- I'd like you to try something for just 30 seconds. Get yourself a pencil with an eraser on it. Now hold it in your fingertips and use it like it's a stylus. Put your other hand behind your back. I'd like you to use it to pause this movie. I'd like you to use it to turn captions on. I'd like you to use it to search the course for the word "magnifier." How easy was it? You should have noticed that it was at least a little bit difficult, but that you could accomplish every task.
Why? This course video player and search functionality have outstanding keyboard accessibility. It may not be that easy on every site though. And here's an open invitation for you: try using that pencil as a stylus for ten minutes. Or an hour. Or even half a day in the course of your regular work. It'll change the way you look at the sites that you use. That's your number one functional requirement for someone that struggles with a mobility or dexterity issue.
They may not be able to use a mouse, so many people with these issues rely on the keyboard to get things done. They may use a stylus, a mouth or head wand, or even voice recognition technology. But they all require keyboard access. That's not the only way people with mobility difficulties use the computer. Other challenges show up in a lot of different ways. Some people may have a tremor or shake in their hand and struggle to click on very small targets like radio buttons, checkboxes or pagination controls.
Some people have difficulty even holding on to the mouse because of arthritic joints, making drag and drop an almost insurmountable task. Some people can't use their hands or arms at all because of paralysis or perhaps repetitive stress injury. They may use voice recognition software and need programmatic accessibility and proper text alternatives just like screen reader users. Let's take a look at this example site where we try to use a flip card interface with Dragon NaturallySpeaking.
Click flip. Click flip. Click flip. Scroll down. Click flip. When I first try to activate the call to action "flip" it doesn't work. I can't seem to get the software to activate the link to flip the cards, so I need to resort to another method to click those links. This time, I'll use the mouse grid.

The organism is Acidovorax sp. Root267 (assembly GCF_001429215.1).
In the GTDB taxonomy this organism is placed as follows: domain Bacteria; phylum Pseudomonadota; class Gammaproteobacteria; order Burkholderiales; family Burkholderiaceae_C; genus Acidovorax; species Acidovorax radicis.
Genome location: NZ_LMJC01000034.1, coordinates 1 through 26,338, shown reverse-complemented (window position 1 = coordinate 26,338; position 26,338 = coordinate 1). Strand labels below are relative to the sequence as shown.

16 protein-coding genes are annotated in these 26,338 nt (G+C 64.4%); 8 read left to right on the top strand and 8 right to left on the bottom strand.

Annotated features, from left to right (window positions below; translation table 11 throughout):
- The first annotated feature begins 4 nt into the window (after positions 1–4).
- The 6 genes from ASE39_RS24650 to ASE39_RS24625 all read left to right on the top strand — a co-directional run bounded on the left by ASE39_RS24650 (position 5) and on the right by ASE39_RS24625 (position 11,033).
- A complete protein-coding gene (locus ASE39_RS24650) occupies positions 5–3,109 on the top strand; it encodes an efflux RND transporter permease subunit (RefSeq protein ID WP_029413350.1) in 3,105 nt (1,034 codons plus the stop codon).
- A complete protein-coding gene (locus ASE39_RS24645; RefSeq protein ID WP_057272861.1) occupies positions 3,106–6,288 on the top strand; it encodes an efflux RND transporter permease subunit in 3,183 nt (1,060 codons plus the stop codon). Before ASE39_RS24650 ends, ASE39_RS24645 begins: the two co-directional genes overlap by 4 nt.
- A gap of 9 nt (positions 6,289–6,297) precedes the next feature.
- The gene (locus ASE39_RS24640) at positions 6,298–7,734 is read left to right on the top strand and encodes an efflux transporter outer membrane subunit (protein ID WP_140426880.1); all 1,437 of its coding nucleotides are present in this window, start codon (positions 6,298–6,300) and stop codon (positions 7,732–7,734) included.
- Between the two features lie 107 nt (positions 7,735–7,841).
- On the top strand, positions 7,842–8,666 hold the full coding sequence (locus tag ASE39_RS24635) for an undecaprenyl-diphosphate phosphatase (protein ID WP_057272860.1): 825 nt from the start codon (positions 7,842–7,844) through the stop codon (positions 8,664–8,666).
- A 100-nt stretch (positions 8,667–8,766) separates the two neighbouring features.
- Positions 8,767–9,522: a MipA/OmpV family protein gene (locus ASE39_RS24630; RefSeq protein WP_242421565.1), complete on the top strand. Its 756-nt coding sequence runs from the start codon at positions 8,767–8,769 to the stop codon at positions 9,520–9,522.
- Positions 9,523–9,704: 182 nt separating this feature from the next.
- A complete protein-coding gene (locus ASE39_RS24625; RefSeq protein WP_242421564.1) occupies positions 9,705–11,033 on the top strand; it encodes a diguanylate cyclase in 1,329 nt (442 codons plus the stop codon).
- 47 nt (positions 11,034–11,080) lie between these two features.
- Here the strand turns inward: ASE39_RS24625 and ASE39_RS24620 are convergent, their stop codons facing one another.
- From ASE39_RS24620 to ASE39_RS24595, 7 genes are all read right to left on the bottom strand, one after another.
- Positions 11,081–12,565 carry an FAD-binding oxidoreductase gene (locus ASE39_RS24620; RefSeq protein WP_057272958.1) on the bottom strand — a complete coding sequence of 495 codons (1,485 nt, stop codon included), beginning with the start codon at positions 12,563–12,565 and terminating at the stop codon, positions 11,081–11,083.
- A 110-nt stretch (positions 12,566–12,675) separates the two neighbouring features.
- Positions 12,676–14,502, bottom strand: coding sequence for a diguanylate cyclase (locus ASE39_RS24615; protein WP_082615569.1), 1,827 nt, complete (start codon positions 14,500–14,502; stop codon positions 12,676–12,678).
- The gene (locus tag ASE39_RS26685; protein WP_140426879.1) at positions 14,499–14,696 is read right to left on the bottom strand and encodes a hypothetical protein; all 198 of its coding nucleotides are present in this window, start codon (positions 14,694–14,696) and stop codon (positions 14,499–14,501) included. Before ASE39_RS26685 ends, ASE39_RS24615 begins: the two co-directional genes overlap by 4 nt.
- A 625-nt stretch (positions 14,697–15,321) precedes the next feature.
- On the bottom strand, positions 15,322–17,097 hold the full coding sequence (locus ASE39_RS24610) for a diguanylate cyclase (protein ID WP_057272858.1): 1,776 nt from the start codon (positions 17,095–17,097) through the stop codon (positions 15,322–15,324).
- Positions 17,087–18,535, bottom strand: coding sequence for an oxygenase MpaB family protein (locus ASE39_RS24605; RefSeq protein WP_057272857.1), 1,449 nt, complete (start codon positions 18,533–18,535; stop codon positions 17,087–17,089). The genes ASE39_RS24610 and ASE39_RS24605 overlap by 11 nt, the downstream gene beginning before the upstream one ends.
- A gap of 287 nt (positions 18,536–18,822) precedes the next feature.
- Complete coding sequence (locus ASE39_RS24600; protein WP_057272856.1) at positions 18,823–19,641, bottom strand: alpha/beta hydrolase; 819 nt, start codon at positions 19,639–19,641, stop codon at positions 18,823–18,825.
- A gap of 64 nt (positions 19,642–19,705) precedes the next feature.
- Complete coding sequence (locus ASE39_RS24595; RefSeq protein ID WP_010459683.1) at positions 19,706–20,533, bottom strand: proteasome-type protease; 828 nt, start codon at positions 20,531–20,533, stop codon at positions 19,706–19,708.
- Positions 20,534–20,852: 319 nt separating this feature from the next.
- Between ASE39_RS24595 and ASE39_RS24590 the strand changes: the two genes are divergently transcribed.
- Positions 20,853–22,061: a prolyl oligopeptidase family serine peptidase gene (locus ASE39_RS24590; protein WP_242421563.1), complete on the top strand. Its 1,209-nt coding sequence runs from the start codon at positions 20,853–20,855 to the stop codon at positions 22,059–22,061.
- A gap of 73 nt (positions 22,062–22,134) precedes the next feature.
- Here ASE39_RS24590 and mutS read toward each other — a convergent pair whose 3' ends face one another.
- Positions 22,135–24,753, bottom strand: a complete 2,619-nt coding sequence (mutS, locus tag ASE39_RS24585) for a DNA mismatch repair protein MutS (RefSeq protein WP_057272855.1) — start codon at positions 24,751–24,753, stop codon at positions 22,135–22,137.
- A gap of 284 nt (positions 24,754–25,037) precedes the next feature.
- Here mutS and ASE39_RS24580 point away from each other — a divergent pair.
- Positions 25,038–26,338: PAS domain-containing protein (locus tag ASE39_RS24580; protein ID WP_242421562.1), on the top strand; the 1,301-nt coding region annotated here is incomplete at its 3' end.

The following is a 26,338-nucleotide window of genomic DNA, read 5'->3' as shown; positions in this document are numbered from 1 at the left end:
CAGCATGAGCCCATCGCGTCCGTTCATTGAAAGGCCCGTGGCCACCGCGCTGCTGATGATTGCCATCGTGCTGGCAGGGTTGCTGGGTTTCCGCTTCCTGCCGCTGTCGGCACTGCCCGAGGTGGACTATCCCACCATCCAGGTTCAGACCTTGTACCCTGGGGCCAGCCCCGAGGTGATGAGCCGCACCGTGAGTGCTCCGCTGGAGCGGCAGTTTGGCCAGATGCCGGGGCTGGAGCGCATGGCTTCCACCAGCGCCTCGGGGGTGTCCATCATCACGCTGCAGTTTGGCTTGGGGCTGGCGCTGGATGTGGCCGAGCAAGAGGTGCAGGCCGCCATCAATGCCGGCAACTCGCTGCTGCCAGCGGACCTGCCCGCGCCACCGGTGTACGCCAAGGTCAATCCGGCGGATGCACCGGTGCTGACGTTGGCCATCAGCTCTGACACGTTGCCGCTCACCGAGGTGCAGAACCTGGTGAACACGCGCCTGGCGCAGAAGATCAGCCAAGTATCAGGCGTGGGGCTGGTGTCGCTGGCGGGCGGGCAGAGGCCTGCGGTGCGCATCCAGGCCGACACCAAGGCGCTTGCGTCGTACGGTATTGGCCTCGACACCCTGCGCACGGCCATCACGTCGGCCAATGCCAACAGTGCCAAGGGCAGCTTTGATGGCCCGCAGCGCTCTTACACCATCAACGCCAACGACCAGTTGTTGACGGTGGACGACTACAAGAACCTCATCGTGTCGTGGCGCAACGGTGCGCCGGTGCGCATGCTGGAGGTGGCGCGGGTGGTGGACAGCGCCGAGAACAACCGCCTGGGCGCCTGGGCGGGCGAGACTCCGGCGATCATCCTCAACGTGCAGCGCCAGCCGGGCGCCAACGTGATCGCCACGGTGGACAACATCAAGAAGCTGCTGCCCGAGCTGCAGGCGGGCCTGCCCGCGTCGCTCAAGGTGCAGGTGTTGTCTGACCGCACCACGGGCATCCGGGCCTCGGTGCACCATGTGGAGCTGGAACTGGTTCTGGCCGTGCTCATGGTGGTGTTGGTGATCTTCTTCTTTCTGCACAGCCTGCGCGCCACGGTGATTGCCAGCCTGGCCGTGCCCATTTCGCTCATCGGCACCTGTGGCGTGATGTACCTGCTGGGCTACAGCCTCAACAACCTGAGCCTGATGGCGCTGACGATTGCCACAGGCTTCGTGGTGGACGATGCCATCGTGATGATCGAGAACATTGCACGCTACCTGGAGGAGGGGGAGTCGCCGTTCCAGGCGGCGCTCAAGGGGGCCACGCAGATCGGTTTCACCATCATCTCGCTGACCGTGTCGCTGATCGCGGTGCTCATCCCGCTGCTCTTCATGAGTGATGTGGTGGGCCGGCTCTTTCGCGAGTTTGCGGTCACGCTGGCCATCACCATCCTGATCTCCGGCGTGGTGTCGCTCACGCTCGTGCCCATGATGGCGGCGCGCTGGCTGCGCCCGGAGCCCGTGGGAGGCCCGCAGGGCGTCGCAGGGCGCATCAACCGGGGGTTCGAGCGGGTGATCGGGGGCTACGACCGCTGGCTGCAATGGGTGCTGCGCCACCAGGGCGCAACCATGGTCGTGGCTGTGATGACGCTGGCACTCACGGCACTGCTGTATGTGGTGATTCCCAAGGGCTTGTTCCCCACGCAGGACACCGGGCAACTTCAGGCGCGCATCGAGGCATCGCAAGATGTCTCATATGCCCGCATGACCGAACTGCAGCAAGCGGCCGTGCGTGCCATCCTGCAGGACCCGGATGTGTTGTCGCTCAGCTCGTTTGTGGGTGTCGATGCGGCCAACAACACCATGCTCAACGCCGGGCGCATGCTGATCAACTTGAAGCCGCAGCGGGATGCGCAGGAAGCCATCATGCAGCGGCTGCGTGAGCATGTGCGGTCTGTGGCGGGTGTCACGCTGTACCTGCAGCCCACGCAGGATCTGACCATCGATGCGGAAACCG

Mouse grid. Six. Five. Four. Eight. Click that. Click flip. Scroll down. Mouse grid. Six. Eight. One. Click that.
I had to do that because the text alternative didn't match. The visible call to action says flip, but the code underneath doesn't use that word. In order for this to work, we need to ensure that all calls to action are represented properly in their text alternatives. While we're using voice recognition software, let's take a look at one last example. In this case, we'll look at a fairly typical setup for a carousel with next and previous controls for moving through the photos.
Notice that the next and previous arrows aren't shown by default. The voice recognition user lives by the mantra, "see it and say it." If those calls to action aren't visible on the screen, they won't even know that it's a carousel, or that there's the ability to move between photos. This shows you another major functional need. Visible calls to action. Take these three things and incorporate them as functional needs into your designs and personas and you will go a long way to ensuring that your content and functionality is accessible to everyone.
- What is accessibility?
- Managing flow
- Ensuring proximity in your design
- Understanding how screen readers and voice recognition programs work
- Designing for hearing, vision, mobility, and cognitive issues
- Considering accessibility in layout
- Integrating accessibility into your content strategy